2017 Fall Anitta Machanickal Temple Japan

A List of a Few Places to Visit in the Tokyo Area

All the Places to Explore Will Make Saying Goodbye so Hard

Before leaving for Japan, I had so many people ask me what countries were I going to visit while studying abroad. I told them that I’d be too busy exploring Japan to be leaving it. The truth though was less glamorous. I did not have enough money to be going to a foreign country every weekend. Besides, I may be in Japan but I was still here as a student. Meaning, I still had schoolwork to be doing. In the end, I did not end up leaving the Tokyo area (except for one trip I’m currently planning and will do in two weeks). Honestly, there’s nothing wrong with that. The Tokyo area has so much to offer, that I feel like I need another two months to visit every part of it. Probably a whole year. What I have seen so far has been gorgeous and exiting.

Asakusa

Asakusa is where I went for my first solo trip in Japan. I had originally gone to see the Sensō-ji temple. The temple was a bit of a let-down. It was such a tourist attraction, with way too many people crowded in to enjoy the experience of being at a temple. The streets of shops, on the other hand, were great to wander through. They sold a great variety of souvenirs and Japanese sweets (wagashi). It’s also really hard to get lost because apparently every one of those shopping streets somehow lead you back to the Sensō-ji temple. Either that, or my sense of direction is just that bad.

Shinjuku

I’m not much of a night life person, so if that’s what you want to know about, sorry, can’t help you. I did go out to Shinjuku at night once. While our planned activities turned out to be a bust, the lights and hustle and bustle of the people at night were well worth the trip. I was mostly satisfied with the amazing street magician we ended up seeing.

On a separate trip, I went to Shinjuku to see the Shinjuku Gyoen National Gardens. It costs 200 yen to enter but well worth the money. In fact, I feel like they are really underselling it because the views in that park are well worth 1000 yen, if not more.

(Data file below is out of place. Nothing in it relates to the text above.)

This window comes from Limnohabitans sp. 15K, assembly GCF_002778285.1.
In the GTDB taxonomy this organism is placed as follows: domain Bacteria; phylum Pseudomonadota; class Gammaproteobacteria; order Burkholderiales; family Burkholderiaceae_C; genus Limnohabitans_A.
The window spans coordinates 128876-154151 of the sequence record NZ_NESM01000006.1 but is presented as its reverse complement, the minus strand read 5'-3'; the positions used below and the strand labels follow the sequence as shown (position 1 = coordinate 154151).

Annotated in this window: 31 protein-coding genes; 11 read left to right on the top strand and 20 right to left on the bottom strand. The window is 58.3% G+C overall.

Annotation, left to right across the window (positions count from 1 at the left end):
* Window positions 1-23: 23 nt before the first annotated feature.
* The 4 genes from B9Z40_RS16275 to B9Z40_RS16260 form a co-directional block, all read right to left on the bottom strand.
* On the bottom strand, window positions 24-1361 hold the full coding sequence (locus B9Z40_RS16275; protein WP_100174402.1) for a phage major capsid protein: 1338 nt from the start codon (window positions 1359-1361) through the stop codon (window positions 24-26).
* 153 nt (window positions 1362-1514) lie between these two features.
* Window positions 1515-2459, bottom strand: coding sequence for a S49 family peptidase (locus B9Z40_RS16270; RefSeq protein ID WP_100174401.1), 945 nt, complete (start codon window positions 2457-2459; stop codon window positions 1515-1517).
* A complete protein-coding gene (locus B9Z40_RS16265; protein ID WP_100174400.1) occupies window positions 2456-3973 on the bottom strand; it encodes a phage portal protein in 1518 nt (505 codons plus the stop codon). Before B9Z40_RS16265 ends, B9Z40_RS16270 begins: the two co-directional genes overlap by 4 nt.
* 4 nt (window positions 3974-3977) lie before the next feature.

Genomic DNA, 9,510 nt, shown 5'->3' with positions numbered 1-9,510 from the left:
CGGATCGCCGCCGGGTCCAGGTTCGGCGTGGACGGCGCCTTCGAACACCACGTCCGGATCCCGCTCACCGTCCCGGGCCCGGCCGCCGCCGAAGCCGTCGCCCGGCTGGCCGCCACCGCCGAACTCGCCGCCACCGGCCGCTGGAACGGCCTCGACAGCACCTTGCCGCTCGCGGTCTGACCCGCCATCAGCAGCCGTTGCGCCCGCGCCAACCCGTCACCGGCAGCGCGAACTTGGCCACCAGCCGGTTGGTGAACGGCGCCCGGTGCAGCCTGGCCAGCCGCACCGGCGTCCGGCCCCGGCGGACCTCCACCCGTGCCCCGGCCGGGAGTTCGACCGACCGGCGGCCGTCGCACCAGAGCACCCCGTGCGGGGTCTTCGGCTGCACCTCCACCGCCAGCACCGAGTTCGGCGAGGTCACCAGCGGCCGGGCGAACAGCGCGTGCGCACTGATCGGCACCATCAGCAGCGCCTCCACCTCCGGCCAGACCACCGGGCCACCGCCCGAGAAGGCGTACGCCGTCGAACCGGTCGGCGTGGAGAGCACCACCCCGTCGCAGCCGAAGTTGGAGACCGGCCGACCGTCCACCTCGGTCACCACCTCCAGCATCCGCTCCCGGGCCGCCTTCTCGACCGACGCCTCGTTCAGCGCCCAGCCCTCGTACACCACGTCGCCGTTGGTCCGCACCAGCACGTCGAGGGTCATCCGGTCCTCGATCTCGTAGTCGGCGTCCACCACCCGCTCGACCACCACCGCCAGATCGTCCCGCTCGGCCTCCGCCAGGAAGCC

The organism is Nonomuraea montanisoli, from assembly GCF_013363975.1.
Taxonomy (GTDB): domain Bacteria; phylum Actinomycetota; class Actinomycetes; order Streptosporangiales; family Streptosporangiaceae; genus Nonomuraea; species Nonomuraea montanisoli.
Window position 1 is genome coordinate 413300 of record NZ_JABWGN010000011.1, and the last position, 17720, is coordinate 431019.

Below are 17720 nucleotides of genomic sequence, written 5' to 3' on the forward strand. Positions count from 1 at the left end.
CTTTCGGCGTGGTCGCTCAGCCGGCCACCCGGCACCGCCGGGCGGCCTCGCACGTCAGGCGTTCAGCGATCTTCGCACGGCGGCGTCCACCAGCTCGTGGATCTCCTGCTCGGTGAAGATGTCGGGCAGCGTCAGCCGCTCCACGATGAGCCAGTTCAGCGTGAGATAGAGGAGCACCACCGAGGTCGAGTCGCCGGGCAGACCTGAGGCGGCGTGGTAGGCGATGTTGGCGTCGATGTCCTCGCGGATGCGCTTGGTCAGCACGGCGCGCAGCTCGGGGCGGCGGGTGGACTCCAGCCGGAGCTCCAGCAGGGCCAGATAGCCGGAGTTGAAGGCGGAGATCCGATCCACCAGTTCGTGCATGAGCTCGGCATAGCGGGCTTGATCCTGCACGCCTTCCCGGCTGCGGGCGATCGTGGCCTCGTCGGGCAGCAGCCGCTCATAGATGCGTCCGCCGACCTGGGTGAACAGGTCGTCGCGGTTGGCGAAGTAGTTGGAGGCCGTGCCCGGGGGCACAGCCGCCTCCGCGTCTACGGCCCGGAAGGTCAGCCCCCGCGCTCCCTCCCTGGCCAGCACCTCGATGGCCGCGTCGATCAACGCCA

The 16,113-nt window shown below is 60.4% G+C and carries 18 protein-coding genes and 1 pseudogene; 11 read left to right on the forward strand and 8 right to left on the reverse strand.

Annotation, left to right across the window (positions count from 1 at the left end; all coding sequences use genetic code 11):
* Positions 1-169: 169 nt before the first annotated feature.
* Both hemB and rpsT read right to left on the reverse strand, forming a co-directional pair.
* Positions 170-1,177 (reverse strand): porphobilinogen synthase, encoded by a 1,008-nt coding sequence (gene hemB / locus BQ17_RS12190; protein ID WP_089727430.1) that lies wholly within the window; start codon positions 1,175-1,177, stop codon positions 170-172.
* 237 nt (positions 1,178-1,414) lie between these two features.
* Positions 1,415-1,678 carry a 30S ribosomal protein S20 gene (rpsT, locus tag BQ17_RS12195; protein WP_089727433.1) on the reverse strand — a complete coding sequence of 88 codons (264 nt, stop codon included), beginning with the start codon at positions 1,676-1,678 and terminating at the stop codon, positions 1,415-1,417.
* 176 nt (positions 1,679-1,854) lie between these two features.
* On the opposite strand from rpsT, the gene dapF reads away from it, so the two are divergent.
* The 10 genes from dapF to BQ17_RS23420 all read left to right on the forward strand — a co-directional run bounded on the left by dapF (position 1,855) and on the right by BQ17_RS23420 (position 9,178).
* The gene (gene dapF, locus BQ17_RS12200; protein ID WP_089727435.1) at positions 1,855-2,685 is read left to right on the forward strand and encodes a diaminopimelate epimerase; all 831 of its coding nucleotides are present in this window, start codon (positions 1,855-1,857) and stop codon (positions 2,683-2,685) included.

Shibuya

Shibuya station is huge. There’s so much to see in Shibuya so if you’re ever in Tokyo, you will end up going there. My experiences involved shopping for the most part but from what I hear it’s where the clubbing happens.

Yokohama

My first trip to Yokohama, I ended up going to Yamashita Park and walking alongside Ōsanbashi Pier. The waterside view was stunning. My second trip, I explored Yokohama’s Chinatown with a friend. Japan’s Chinatown is very different that the Chinatowns I’ve visited. The Chinatown in Chicago is Americanized but many Chinese people visit Chinatown and shops are more catered to Chinese Americans. Japan’s Chinatown felt like it was catered toward the Japanese. That comparison made visiting Yokohama’s Chinatown interesting.

Ueno Park

Ueno Park is a gigantic park with a zoo and a ton of museums. You can do what I did and just wander or you can visit the zoo or one of the museums. A great tip for those wanted to save some cash: bring your own food. A easy way to spice up the trip is to give yourself a little picnic at these great scenic spots. Not a great cook? That’s fine, then just buy a meal at the conbini and bring it with you.

Shimokitazawa

A great place for thrift shopping. Harajuku Chicago is a great shop to use as a starting point. The area around it has a great many thrift stores. It was amazing how many cute outfits I was able to buy for cheap.

 

Ginza and Kamakura are on my list and I plan to go in the next few weeks (the former for kabuki and the latter for the shrines). If you’re like me and are already stretching your wallet by coming to Japan don’t fret so much about travel. As you can see, there’s still plenty to do right within Tokyo.

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The entrance to Yokohama’s Chinatown

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